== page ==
One reason is that you’ll have fewer distractions that take you off track, but just as important is that you’ll have a conscious desire to make the most of every moment.
When you see how much those 30 minutes of writing can improve your life, you’ll want to use the rest of your time just as wisely. That means less procrastination and killing time on mindless tasks. You’ll move through life far more efficiently.
What can I use my morning pages time for?
Even though there are some recommendations on how you approach your morning pages, there really is no right or wrong way to do them. This is your personal mental playground. However, if you’re unsure how to start writing your morning pages, here are some ideas that could help.
What’s on your mind?
This is a popular choice for morning pages, as it’s great for clearing your head and ridding yourself of stress. You’re essentially playing your own therapist here by analyzing how you’re feeling and why you’re feeling that way.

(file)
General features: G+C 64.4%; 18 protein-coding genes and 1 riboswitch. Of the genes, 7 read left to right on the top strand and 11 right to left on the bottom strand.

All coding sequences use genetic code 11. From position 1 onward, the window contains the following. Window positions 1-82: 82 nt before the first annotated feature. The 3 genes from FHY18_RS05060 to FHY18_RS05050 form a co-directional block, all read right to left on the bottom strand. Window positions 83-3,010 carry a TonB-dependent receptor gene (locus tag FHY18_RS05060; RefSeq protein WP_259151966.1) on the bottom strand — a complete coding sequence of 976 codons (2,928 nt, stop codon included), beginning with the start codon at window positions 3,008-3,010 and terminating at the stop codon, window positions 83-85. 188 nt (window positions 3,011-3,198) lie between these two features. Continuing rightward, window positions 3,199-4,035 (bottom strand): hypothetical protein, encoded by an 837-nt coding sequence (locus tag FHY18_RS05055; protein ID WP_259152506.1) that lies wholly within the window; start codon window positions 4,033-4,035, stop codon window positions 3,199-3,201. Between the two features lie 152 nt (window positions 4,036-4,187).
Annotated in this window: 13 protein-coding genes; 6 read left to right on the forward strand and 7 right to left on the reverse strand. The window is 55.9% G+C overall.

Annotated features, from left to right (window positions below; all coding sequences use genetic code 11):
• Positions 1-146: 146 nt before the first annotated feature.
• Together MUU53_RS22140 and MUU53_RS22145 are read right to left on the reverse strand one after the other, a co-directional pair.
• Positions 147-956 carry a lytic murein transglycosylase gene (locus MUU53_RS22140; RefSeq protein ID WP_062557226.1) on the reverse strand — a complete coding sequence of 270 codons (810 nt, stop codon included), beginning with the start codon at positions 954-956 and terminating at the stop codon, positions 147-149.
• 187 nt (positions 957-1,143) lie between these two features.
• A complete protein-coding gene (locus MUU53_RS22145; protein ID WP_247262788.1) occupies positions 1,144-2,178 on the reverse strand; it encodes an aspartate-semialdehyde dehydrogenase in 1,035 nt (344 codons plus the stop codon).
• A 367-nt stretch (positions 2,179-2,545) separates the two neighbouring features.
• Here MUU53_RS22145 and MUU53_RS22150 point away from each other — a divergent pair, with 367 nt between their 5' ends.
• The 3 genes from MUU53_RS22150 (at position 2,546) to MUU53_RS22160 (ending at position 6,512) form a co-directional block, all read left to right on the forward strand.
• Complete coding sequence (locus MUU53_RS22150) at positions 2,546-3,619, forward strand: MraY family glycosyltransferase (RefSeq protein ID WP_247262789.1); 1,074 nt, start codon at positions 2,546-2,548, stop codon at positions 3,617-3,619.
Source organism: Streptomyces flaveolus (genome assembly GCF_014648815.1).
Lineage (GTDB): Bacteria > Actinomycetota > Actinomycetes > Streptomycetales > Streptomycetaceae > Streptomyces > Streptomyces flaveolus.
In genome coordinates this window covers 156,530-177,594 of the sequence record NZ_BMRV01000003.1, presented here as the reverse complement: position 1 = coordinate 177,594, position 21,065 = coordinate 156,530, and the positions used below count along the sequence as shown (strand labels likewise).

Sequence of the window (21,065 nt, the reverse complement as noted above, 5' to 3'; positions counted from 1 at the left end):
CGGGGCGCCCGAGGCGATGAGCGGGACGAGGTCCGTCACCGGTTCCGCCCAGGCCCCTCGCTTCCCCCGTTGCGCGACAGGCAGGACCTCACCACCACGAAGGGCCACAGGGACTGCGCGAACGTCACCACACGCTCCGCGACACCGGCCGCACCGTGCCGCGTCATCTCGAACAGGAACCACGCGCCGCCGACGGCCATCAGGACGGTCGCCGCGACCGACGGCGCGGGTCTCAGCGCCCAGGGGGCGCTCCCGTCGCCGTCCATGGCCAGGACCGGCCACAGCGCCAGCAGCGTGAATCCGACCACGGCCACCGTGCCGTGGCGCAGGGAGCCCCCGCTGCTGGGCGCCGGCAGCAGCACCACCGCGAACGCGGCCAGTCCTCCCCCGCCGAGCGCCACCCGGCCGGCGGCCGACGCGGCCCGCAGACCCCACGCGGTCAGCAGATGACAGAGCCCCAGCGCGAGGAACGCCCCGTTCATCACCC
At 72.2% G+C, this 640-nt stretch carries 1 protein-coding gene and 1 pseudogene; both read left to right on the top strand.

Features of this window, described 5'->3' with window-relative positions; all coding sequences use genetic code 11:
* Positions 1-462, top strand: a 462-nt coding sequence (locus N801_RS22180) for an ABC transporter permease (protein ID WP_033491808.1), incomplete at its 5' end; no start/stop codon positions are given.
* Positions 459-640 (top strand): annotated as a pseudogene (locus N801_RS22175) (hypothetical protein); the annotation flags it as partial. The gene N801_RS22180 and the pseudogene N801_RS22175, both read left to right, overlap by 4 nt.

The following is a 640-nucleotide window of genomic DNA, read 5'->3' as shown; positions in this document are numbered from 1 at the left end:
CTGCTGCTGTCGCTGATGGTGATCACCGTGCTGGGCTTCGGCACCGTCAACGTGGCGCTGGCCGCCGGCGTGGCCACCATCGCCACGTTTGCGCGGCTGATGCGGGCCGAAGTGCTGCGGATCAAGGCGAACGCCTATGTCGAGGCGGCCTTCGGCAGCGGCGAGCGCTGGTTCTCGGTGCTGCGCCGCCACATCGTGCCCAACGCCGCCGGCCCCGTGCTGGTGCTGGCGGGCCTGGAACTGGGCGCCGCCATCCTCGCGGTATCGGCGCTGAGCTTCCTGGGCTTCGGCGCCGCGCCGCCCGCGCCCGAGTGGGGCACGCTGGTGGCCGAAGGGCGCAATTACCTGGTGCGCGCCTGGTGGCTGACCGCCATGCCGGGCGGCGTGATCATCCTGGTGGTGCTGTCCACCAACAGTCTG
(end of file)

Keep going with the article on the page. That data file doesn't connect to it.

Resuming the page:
The key here is to keep asking yourself “why” as you write about how you feel. The first paragraph or two may just be a surface-level look at things, but you’ll make more progress as you break down your thoughts further.
Let’s say you wake up feeling worried. In your writing, you can pinpoint exactly what’s causing that worry and how you’re going to handle it. If you hadn’t done your morning pages, you may have spent your whole day stressed.
Plan your day
Your morning pages are the perfect place to write what you’re going to do that day, including everything from the mundane tasks to bigger goals. By writing all these in the morning, you’re less likely to forget anything.
One trick for improving your life when you plan out your day is to visualize everything as you go, and make sure you have a positive mindset about it.
For example, instead of just writing that you’ll be meeting with your project manager at work, write that you’re going to have a fantastic meeting with them where you’ll confidently explain how the latest project is coming along. Often all it takes is belief that things will go well, and positive results will follow.